I am expecting a bill of thousands to fix the inverter and if the S had HTF then I would be totally out of luck. It’s not like I can afford it anyway even while doing fairly well.
    Electricity is a want and not a need.

  2. I DID do a little research into wind power, and my arithmetic would have warned people to be real careful about putting a lot of money into one of those things. It takes a lot of wind to make electricity, and they’ll only pay for themselves in locations that have a fairly steady breeze above 12 mph.

  3. Frio packs for insulin if you need that. Can go for 4 days with just room temperature water. Also, Butane for cooking. Inexpensive. Put black fabric on the inside of windows to keep light in. Enzyme tablet portable toilet. camper Heat Packs for hand heat or if you have tropical birds, one for each cage. They last 24 hours. Night Vision Goggles that run on batteries. died vegetables and fruits. Rain barrel in yard. Hurricane lamps with lamp oil. clean Kerosene heater. Battery Short wave. Bicycle and Air pump. Hatchet and Axe. Wood burning stove. Wind Up alarm clock. Extra eyeglasses. All the normal medicine and hygienic items

  4. I have a small 3 panel solar system and a deep cycle battery. I have several small inverters (40 watt to 800 watt) enough to supply a few 12 volt lights and several LED’s. Trying to maintain your home as if it were still connected to limitless power is very, very costly as uninformedLuddite has pointed out…..However a small solar system ( mine was under $400) will supply lights and run a few small appliances and recharge batteries for use in flashlights and radios etc…..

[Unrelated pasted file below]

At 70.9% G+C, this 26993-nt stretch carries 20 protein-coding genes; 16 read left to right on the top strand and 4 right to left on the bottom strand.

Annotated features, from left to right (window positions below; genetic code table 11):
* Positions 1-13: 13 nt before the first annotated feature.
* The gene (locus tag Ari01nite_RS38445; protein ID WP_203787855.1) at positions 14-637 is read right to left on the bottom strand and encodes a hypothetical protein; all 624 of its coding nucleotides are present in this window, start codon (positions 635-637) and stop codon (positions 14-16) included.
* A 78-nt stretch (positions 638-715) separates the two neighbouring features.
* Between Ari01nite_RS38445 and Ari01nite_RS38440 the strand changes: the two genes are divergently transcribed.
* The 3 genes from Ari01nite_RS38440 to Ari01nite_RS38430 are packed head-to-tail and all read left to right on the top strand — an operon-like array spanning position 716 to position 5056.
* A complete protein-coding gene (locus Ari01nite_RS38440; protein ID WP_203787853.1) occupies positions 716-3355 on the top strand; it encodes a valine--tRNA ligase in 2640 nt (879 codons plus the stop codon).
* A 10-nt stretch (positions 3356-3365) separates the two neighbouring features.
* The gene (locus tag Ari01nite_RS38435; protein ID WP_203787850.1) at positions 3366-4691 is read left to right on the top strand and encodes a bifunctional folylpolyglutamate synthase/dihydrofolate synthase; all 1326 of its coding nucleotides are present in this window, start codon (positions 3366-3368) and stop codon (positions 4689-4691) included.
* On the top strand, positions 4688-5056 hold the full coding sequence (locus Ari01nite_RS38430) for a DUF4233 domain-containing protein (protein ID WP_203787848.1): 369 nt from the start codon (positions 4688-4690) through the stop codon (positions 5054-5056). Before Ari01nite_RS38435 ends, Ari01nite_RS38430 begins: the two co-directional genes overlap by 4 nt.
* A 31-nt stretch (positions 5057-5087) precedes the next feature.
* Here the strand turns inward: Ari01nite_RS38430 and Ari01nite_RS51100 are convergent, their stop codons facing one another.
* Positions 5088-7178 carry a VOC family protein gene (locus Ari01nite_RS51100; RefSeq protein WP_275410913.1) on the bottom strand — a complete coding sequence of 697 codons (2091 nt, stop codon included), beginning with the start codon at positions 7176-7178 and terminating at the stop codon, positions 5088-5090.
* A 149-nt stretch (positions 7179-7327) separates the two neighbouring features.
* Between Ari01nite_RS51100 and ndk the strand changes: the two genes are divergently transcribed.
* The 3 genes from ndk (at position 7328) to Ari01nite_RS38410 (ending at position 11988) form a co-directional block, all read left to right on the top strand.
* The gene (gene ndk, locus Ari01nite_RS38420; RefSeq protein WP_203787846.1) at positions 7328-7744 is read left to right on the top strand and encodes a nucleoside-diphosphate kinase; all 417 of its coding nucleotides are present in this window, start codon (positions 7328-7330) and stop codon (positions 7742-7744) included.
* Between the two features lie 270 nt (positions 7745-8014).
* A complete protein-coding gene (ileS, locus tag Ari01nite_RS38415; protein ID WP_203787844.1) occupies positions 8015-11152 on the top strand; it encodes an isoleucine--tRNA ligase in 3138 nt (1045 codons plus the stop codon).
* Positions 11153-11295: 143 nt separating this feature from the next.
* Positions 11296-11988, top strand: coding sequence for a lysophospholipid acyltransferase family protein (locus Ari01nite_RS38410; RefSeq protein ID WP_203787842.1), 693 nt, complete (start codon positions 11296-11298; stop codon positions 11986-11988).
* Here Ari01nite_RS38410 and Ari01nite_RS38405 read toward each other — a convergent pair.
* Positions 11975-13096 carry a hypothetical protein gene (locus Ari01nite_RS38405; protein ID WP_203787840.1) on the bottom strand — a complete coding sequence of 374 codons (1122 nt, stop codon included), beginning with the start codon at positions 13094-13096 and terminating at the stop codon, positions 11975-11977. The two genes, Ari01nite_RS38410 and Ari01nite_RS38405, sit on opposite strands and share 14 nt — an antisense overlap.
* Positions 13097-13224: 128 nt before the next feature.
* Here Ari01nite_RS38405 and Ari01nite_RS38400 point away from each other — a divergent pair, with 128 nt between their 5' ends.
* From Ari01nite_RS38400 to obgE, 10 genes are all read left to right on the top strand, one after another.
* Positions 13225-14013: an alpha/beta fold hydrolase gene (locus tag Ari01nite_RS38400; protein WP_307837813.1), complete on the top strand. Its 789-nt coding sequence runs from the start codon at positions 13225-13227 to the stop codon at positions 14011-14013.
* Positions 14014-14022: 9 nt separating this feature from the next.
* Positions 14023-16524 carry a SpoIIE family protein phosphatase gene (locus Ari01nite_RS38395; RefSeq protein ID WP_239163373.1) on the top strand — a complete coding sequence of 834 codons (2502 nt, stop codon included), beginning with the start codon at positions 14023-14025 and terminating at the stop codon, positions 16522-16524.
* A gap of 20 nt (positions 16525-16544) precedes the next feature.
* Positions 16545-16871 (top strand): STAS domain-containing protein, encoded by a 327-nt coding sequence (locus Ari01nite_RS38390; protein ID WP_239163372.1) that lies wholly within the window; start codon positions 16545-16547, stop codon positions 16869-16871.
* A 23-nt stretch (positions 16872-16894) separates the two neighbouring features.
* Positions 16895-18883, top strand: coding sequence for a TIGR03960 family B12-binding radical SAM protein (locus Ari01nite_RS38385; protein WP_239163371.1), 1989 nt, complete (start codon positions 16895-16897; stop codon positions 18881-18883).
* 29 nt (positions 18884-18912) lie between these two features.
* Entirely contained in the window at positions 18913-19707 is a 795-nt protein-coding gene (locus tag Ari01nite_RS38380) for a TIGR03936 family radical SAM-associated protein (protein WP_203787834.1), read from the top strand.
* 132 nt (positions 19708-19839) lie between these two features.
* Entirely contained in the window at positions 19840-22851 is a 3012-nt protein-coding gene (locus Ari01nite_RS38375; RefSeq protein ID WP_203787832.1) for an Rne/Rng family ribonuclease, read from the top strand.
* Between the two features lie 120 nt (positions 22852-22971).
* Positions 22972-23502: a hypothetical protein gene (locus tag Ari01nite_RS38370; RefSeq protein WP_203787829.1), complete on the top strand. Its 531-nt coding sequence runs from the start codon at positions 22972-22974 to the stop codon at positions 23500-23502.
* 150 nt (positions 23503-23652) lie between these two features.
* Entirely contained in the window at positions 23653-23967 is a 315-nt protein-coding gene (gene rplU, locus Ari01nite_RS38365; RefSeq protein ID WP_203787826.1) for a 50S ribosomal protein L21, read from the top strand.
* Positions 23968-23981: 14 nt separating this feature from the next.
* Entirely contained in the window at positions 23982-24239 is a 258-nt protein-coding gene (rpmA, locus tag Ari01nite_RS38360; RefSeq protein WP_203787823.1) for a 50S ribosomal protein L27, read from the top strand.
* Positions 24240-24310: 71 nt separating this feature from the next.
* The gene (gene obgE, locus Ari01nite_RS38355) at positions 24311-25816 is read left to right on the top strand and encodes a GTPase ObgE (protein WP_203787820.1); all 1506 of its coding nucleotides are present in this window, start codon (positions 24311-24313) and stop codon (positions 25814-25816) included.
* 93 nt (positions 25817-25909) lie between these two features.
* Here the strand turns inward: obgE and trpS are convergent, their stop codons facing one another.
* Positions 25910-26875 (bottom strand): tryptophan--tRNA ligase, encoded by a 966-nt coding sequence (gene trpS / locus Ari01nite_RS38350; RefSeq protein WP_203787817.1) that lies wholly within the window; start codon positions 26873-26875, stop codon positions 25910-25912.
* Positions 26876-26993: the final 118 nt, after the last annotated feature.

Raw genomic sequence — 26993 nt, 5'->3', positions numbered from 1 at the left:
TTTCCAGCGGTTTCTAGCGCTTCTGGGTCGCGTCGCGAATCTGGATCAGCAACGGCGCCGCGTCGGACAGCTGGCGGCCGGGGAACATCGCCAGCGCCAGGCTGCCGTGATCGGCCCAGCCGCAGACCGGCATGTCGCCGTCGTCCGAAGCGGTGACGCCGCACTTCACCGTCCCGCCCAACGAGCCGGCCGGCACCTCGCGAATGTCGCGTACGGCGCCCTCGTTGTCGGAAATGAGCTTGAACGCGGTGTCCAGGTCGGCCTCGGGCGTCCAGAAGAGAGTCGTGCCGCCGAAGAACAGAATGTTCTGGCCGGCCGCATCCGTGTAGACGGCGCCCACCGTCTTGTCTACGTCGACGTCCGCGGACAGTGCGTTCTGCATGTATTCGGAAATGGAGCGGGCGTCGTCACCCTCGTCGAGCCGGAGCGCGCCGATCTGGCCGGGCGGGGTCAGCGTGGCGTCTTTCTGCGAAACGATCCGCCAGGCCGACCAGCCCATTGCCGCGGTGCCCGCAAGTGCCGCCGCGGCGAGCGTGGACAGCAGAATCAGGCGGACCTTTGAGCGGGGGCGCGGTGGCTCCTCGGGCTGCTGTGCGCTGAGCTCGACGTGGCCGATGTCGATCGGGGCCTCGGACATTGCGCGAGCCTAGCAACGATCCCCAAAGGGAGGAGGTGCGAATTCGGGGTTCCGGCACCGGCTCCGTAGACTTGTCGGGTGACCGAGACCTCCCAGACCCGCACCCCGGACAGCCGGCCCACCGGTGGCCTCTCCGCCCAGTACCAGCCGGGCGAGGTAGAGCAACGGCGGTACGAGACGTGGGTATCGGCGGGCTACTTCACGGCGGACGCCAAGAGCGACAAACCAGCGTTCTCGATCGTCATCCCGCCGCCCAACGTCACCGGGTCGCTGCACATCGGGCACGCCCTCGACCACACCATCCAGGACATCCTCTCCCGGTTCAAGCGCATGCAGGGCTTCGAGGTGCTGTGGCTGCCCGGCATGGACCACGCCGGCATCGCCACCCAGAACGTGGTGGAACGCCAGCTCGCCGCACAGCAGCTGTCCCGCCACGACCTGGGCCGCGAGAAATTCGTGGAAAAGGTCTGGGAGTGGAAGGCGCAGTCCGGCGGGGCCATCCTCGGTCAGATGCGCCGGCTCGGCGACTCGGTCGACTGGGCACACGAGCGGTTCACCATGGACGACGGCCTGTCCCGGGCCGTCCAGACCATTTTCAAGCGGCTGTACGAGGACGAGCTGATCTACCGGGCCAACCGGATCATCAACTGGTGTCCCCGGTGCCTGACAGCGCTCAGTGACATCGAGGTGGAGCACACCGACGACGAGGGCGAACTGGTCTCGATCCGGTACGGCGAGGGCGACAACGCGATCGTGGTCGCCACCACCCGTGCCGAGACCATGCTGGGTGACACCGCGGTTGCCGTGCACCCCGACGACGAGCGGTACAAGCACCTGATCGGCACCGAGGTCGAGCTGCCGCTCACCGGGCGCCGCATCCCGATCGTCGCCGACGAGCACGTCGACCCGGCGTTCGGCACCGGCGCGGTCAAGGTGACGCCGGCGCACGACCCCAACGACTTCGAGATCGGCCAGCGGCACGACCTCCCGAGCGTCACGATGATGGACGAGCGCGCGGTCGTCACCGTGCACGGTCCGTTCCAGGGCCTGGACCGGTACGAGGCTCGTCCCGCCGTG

Solar security lights are available at Harbor Fright for about $20 and even on cloudy days will supply about 6 hours of light and 8 to 12 on sunny summer days. You can attach it to a window and run the small cord thru the window. 5 or 6 of these will provide light for you whole house/apartment.
    A can of shorting with a stranded candle placed down the middle will supply about 48 hours of emergency light
    A coffee can with a roll of toilet paper placed in it and filled with rubbing alcohol will supply several hours of heat.
    A long term heat source that will burn small twigs and chips of wood is a key stove….it gasifies the wood and puts off no smoke or bad fumes…
    An emergency solar heater can be made from cardboard boxes and plastic wrap….a solar cooker can be make from a cardboard box and tinfoil….or a satellite dish and tinfoil or silver mylar….
    All these SHOULD be made and tried before you need to depend on them to sustain your life.
    I know a VET who gets $850 a month pension and he has all of the above and more on his meagar income so it is possible and in reach for most….The key is DO IT NOW and if you never have to use it it was cheap insurance…..that lasts for many years…..If you do need it….it may well save your and your family’s life…

    1. $400 I wish. Ours was $52,000. Really our only expense has been for generator and generator related stuff(not looking forward to finding out the cost of the inverter related charging problem). As far as generators go it is like we have a curse. Think 8 generators in 9 years.